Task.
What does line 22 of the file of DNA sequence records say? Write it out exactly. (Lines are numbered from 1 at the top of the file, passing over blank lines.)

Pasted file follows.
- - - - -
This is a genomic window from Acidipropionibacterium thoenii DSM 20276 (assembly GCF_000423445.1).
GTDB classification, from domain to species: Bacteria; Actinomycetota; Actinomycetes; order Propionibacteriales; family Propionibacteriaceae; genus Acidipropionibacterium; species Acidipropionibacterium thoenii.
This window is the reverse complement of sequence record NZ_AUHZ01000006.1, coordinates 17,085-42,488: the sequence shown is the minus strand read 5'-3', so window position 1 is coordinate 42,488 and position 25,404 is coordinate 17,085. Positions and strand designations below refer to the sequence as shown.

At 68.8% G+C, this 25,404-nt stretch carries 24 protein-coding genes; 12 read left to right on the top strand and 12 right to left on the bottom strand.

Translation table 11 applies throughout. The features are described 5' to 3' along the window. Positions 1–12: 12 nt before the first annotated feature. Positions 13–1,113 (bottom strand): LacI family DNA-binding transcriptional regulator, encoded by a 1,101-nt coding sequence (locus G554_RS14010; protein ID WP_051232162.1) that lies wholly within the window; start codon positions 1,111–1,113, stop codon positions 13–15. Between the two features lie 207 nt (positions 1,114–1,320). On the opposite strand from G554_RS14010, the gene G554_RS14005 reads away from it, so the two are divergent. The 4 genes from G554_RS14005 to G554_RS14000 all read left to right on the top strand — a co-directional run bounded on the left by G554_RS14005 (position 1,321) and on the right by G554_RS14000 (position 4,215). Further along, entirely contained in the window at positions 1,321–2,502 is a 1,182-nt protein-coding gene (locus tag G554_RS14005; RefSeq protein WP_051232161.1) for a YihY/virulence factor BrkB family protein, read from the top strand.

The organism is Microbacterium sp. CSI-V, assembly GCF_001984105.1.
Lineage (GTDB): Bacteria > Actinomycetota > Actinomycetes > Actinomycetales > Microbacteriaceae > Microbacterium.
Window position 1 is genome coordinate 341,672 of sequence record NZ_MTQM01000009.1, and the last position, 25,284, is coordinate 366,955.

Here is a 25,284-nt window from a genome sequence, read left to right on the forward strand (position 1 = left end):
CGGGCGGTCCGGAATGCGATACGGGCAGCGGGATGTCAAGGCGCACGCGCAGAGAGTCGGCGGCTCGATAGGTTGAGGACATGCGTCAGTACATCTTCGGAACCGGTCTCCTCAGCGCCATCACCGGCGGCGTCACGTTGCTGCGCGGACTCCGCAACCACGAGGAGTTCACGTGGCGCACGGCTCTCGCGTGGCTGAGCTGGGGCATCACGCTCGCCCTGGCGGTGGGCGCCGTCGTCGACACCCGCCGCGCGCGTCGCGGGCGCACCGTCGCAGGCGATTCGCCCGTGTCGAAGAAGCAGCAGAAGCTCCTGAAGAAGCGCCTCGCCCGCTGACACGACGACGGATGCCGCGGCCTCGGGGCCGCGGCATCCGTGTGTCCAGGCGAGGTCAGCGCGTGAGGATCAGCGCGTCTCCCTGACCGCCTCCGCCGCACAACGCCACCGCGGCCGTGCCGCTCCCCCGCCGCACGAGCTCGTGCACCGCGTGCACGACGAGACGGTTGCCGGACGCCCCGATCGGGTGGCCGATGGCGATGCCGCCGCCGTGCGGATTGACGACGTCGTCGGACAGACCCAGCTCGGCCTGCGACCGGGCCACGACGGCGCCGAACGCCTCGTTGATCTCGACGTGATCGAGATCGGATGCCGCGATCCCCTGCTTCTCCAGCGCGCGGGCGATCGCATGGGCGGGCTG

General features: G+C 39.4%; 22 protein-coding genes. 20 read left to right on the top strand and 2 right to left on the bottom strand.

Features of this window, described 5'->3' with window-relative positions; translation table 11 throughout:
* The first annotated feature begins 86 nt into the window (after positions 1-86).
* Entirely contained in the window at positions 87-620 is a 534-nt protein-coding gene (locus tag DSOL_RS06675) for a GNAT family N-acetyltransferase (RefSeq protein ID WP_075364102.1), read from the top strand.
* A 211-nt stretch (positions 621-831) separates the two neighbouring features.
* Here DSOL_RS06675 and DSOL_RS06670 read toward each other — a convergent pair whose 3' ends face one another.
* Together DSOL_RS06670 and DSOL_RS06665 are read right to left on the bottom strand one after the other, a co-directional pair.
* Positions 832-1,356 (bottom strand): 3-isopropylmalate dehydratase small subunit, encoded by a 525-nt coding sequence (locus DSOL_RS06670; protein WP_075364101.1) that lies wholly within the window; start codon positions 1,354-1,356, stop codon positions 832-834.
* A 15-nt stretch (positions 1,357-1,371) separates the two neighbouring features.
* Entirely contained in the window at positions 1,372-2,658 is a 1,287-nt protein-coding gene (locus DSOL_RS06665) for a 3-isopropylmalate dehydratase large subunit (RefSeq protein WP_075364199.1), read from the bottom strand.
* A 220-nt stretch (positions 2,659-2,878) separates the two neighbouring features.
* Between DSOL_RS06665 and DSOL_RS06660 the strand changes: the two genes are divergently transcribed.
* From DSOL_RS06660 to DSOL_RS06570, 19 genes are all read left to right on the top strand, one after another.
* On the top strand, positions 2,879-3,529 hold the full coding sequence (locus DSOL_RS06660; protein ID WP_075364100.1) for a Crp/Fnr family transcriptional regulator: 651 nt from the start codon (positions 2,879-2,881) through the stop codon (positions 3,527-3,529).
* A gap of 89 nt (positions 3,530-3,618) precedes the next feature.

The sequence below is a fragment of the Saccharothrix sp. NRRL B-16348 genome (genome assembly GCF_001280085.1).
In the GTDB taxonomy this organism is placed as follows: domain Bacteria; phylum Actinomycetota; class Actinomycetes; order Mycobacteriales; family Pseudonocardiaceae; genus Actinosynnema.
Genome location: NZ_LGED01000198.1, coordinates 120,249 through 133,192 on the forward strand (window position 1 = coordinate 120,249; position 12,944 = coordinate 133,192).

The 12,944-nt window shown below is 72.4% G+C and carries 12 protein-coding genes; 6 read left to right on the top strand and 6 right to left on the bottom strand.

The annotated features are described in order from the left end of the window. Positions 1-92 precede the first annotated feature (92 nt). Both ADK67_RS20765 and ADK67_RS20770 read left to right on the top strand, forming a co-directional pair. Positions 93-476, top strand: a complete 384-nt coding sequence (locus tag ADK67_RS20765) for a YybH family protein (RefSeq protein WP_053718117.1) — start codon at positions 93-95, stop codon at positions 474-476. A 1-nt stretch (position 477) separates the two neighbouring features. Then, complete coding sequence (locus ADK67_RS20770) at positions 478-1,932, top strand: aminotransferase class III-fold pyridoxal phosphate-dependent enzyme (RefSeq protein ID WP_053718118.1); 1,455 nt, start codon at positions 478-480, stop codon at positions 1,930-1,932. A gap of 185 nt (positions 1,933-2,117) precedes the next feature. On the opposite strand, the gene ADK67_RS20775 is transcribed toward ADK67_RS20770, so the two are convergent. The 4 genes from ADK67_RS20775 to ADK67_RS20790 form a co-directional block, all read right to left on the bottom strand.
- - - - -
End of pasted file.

* Between DSOL_RS06665 and DSOL_RS06660 the strand changes: the two genes are divergently transcribed.